This quote from Feynman's Nobel lecture might put things into perspective:
    AM
     
    Last edited by a moderator: May 4, 2017
  8. Feb 28, 2010 #7
    So, what you are saying is if I put a charged sphere on the top of a building and drop it, so the only acceleration is due to gravity, then it will not emit radiation?

    Feynman ignores the issue of how the particle is "shook". The fact is that shaking the electron "here" emits radiation, whether there is an electron over "there", or not. Where did that energy go? If it is not "here", and it is not "there", can it be "anywhere"? I do not eat green eggs and ham. I do not like them, Sam-I-am. ;)
     
  9. Feb 28, 2010 #8

    Andrew Mason

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    That's right. It is a consequence of the principle of equivalence in GR.

    I don't think Feynman ignored anything. His point was that you cannot "shake" an electron here except by having another electron over 'there". You can only shake an electron by applying an external electromagnetic force to it and all external electromagnetic forces must originate with other charges.

    AM
     
  10. Feb 28, 2010 #9
    It is my understanding that the third law of motion will hold true regardless of the source of the force. The source (of the field) can be one particle, the other, or both. If particle A moves 1mm then particle B must also move 1mm (assuming they both have the same inertial mass), regardless of whether radiation occurs or not.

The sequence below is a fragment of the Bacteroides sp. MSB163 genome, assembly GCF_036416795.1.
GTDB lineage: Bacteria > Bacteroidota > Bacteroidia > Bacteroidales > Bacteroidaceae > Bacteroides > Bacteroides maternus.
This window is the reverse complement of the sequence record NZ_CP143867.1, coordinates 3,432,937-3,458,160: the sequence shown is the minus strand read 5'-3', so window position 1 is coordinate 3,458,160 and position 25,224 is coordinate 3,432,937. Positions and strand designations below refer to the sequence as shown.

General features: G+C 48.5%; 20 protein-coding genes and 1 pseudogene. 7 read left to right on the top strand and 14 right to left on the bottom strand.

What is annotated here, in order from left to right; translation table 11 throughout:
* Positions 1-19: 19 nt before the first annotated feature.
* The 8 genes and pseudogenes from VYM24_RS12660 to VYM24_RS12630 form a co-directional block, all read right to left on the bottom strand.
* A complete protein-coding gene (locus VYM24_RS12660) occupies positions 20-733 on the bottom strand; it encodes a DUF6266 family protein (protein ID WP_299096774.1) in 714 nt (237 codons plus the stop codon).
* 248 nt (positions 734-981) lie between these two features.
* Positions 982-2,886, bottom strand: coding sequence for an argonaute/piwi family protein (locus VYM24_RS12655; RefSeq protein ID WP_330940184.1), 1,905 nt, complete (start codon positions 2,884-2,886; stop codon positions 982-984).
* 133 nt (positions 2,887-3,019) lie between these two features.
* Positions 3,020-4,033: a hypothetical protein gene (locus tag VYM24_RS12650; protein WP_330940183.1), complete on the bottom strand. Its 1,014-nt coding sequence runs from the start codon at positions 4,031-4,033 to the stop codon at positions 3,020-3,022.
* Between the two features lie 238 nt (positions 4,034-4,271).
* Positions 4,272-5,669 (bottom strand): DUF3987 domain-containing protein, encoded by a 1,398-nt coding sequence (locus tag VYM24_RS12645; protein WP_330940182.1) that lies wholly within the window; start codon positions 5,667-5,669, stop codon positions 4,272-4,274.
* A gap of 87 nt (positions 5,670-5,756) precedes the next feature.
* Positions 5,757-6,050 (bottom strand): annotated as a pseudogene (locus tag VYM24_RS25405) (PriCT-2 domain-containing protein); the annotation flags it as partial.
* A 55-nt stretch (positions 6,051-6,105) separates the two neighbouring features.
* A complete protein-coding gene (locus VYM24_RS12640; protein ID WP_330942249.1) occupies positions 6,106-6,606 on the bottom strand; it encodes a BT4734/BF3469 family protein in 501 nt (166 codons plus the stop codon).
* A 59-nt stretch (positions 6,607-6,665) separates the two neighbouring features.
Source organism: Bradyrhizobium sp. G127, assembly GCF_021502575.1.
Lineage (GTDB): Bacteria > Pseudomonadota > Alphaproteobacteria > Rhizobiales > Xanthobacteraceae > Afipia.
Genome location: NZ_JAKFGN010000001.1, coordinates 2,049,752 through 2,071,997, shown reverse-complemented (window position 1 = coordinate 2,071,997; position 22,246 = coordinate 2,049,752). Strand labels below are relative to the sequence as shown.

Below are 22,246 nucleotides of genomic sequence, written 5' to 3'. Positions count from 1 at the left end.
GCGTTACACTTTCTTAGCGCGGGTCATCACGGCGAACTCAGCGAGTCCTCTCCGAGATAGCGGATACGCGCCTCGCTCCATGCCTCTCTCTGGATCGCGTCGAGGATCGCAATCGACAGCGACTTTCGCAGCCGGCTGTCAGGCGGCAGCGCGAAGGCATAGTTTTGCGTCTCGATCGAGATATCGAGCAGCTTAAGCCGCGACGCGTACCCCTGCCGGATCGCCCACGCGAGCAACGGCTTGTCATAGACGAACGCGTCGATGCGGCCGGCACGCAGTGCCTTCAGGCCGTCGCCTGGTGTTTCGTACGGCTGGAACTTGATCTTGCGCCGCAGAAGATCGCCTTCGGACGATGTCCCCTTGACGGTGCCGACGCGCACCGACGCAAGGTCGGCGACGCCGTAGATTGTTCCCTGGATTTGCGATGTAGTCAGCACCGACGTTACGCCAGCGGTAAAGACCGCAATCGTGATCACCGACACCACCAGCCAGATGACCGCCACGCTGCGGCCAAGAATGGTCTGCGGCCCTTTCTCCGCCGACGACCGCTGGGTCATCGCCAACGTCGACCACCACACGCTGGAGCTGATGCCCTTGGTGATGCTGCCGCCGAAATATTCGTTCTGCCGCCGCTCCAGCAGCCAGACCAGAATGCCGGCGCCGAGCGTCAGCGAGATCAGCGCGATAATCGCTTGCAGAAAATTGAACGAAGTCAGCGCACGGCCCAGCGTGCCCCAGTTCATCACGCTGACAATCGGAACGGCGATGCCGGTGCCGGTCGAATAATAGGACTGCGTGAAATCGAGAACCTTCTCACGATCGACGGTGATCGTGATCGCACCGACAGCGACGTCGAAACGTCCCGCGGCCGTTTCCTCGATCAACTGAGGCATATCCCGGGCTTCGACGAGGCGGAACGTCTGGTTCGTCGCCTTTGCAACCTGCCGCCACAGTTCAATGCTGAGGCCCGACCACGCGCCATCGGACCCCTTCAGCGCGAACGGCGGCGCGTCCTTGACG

Yes, it is action and reaction. If it were not true then if particle A pulled harder on particle B than particle B pulled on particle A then the third law would be violated. As far as I know the third law has never been observed to be violated.
     
  11. Mar 1, 2010 #10
    I have heard that before. You can only say there is no radiation in the particle's free fall frame. If there is an electron supported in the lab frame, there is obviously no radiation, yet the particle is being accelerated in the free-fall frame. You would expect that if radiation was seen in the free fall frame in that case, you would also see radiation in the lab frame when the particle is in free fall. The only way out is to say the particle never radiates under uniform acceleration, which really has nothing to do with gravity.

    And the one over there cannot shake without another electron somewhere else shaking. And so on and so fourth. Well, it is a convenient argument, but I know that I, being a neutrally charged person, can grab a heavily charged object and shake it around without creating any radiation myself.
     
  12. Mar 1, 2010 #11

    Dale

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    I don't think that it is so obvious. Let's say that you are detecting the radiation with a simple but sensitive antenna. If the antenna is in free-fall and the charge is experiencing proper acceleration then the antenna will detect radiation regardless of if the proper acceleration is the result of being supported against gravity or being pushed in a rocket in deep space. Conversely, if the antenna and charge are both accelerating together then no radiation will be detected in either case. I really don't know the answers here, but I don't think that it is obvious and it appears to me that the existence of radiation is itself a frame-dependent thing.